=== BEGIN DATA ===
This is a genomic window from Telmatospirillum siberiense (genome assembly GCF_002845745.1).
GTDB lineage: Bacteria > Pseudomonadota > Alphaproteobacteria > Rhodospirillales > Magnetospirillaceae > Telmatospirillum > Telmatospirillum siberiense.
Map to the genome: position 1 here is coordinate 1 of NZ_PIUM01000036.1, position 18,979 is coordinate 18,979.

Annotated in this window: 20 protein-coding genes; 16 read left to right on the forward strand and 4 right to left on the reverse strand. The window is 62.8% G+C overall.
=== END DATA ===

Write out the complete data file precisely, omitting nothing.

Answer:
This is a genomic window from Telmatospirillum siberiense (genome assembly GCF_002845745.1).
GTDB lineage: Bacteria > Pseudomonadota > Alphaproteobacteria > Rhodospirillales > Magnetospirillaceae > Telmatospirillum > Telmatospirillum siberiense.
Map to the genome: position 1 here is coordinate 1 of NZ_PIUM01000036.1, position 18,979 is coordinate 18,979.

Annotated in this window: 20 protein-coding genes; 16 read left to right on the forward strand and 4 right to left on the reverse strand. The window is 62.8% G+C overall.